Toothbrush Abrasion and


This patient was obsessed with brushing his teeth. He used a hard toothbrush and toothpaste and sat in front of the TV brushing back and fourth for fifteen minutes at a time. The hole you see in the depth of the notch is actually the nerve canal. The gums are swollen around the tooth as a result of the abscess, and we were unable to retract them further to show the full extent of the notch. the shape of the notch is typical of toothbrush abrasion. There is generally a sharp drop in the tooth structure where the hard enamel stops, and the softer root begins. The drop-off gradually subsides as the root approaches the gums. The gums are always under attack from the toothbrush, but they can rebuild themselves thus protecting the root underlying them from damage. They eventually loose the battle, but their gradual decline accounts for the gradual drop-off in tooth structure as the notch descends toward the gum line.

While this is the reason that dentists and hygienists always recommend that a patient use a soft toothbrush, years of research have shown that overly vigorous application of toothpaste (Many brands, including some of the most popular ones) may be a more important factor than the hardness of the brush in producing these lesions. 

In order to avoid this type of tooth damage, it is recommended that patients learn to use the the more gentle technique discussed on my page on prevention, and to use mouthwash on their toothbrush instead of toothpaste.



The image above is from a patient who presented to my office with a toothache in the lower left second premolar, the leftmost tooth in this image.  He was a serious brusher and used a hard toothbrush causing severe toothbrush abrasion in both premolars.  These lesions had been filled with composite about five years before this picture was taken, but since there was no tooth behind the second premolar, the patient had succeeded in actually brushing away the composite filling the defect.  He continued brushing away until he had exposed the nerve in the center of the tooth.  The hole you see close to the gums is the space where the nerve used to live.  Some research has shown that this type of damage does not happen if there is no toothpaste on the toothbrush.


The “Coke bottle” tooth image above, as well as the  one below shows extensive erosion of the cervical (around the gum line) tooth structure often attributed to abfraction.  This may, in fact, be the case, however evidence suggests that it is more likely to be due to overzealous tooth brushing with toothpaste.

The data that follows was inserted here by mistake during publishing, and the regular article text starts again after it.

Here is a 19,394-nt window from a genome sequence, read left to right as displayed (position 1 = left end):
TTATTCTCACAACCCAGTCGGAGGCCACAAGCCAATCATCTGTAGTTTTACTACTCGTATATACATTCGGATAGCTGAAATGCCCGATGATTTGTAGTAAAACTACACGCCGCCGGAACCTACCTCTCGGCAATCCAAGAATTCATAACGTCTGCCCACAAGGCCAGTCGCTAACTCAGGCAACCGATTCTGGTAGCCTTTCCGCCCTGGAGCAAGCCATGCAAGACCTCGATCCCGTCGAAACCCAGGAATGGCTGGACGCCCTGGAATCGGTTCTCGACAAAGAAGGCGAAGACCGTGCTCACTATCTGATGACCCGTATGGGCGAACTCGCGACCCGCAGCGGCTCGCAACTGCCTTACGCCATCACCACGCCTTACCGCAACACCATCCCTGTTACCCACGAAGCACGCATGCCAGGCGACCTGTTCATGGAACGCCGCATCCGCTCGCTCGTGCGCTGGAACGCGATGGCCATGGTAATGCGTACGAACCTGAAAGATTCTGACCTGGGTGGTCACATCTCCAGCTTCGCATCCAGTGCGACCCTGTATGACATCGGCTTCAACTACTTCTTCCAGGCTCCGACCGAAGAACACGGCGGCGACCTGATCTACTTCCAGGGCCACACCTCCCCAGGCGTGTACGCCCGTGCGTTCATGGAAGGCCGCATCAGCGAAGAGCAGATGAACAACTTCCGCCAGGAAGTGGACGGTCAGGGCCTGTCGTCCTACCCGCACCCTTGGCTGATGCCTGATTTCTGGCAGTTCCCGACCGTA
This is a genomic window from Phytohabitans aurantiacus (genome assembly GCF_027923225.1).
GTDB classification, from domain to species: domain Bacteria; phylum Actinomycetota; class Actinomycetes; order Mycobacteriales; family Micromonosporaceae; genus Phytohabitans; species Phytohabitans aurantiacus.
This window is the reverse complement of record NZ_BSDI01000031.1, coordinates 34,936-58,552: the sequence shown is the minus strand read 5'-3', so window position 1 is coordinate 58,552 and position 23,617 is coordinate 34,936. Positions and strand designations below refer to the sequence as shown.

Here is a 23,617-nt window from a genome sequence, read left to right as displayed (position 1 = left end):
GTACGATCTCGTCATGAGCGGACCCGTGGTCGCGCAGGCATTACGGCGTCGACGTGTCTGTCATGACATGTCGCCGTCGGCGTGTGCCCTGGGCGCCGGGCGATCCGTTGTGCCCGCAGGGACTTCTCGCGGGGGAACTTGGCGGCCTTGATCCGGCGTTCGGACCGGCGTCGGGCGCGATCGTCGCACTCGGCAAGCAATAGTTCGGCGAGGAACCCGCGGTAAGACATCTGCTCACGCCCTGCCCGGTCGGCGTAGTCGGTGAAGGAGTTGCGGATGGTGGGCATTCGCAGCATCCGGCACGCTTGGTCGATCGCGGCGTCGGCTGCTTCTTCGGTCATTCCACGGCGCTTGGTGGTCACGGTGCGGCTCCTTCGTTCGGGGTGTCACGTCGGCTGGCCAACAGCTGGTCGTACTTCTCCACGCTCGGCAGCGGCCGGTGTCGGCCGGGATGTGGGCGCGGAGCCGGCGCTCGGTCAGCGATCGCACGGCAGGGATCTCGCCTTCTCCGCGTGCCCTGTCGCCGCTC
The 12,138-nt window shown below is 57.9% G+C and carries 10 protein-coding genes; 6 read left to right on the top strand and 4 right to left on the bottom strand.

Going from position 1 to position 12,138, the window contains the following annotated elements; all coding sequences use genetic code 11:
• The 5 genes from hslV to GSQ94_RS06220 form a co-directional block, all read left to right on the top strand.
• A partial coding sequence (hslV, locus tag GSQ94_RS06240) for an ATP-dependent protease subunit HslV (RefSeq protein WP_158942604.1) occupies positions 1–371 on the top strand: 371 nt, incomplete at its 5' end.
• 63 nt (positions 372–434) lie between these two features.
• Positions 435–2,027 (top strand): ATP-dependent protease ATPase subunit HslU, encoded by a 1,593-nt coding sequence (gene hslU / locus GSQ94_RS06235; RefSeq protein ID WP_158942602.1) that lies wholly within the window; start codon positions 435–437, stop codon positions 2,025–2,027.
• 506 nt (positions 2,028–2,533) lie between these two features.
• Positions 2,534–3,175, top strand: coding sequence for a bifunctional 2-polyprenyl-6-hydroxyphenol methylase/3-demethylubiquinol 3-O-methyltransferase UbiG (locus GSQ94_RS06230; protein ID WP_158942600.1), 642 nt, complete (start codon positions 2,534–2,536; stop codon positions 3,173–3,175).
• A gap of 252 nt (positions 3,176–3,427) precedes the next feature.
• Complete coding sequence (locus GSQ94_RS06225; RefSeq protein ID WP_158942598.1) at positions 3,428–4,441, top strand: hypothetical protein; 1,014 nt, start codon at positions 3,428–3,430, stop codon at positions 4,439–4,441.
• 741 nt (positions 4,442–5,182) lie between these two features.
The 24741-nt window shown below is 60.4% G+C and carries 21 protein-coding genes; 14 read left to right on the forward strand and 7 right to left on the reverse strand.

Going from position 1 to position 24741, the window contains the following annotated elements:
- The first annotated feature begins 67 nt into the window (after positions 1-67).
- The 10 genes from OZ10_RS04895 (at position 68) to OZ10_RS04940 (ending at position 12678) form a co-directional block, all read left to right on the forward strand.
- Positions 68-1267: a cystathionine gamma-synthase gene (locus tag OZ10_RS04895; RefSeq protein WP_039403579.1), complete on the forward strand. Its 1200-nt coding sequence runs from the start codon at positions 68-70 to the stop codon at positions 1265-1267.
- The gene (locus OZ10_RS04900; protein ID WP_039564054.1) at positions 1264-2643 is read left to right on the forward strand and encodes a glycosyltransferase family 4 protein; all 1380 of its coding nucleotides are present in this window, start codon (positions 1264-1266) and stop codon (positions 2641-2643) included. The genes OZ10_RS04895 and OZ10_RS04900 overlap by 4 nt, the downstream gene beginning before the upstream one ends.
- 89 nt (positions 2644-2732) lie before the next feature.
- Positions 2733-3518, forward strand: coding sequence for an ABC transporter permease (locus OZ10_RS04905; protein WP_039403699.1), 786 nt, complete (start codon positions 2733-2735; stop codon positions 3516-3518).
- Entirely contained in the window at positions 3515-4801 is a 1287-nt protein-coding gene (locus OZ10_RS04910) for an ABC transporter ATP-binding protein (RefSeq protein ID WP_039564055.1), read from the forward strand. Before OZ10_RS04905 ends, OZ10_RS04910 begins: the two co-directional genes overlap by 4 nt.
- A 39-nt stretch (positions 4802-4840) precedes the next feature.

The images below show extensive damage to enamel.  Many dentists believe that this is likely to be due to abfraction (see below), however, toothpaste abuse alone may be the culprit.  In defense of the toothpaste abrasion theory, note the extreme smoothness and polishing of the lesions.

The theory of abfraction

In the early 1990’s, a dentist named J. O. Grippo concluded that cervical erosions were the result of flexing of the teeth at the gum line due to heavy bruxing (grinding).  This flexure resulted in damage to the enamel rods at the gum line resulting in their loosening and consequent flaking away of the tooth structure.  He named this type of damage abfraction in a paper published in 1991 (Grippo JO. Abfractions: a new classification of hard tissue lesions of teeth. J EsthetDent 1991; 3:14-19.)

The theory of abfraction postulates that very hard bruxing forces on the occlusion causes the teeth to deform and bend on a microscopic level.  Nearly all the research on the relationship of occlusal forces (bruxing) to cervical lesions shows that teeth do, indeed flex in the cervical region under bruxing loads, but none seems to cite actual damage caused by this deformation without an abrasive or erosive component applied as well.  Nevertheless, the abfraction theory argues that bruxing forces alone  can cause an erosion of  the enamel that protects the teeth on the buccal surface near the gum line.  It is postulated that abfraction is responsible for chronic sensitivity of the teeth to cold foods and liquids.  This biomechanical theory implies that damage like that seen in the images below would be difficult to repair with bonded fillings because the repair would tend to pop off after a while due to the constant deformation of the tooth caused by bruxing.

In reality, however, it is likely that abfractive flaking of the enamel tends to weaken the bond of the enamel rods to the dentin and allows a toothbrush and toothpaste to abrade the loosened enamel more easily.  Thus abfraction and toothbrushing work together to produce the damage to the enamel you see in the images below.


From the website of Dr Brian Palmer

abfractionMartin S. Spiller, D.M.D.

Note the difference between these images and the ones that preceeded them. They are examples of abfraction. Abfraction affects enamel more than does toothbrush abrasion, which has more of an effect on the dentin of the root.


From the website of Dr Brian Palmer

Note also in the image above how shiny the teeth are.  The patient has literally scrubbed off all the surface anatomy from his teeth with his toothbrush and toothpaste. But also notice that the abfraction of the enamel stops at the lateral incisor and does not cause appreciable damage to the central.  This is probably because the more intense toothbrush scrubbing takes place in the distal sextant of the right maxilla.  Most dentists have noted that patients tend to have more toothbrush abrasion in one particular area of the mouth than others.  This is due to the habit of brushing harder or with more aggression in one area than others.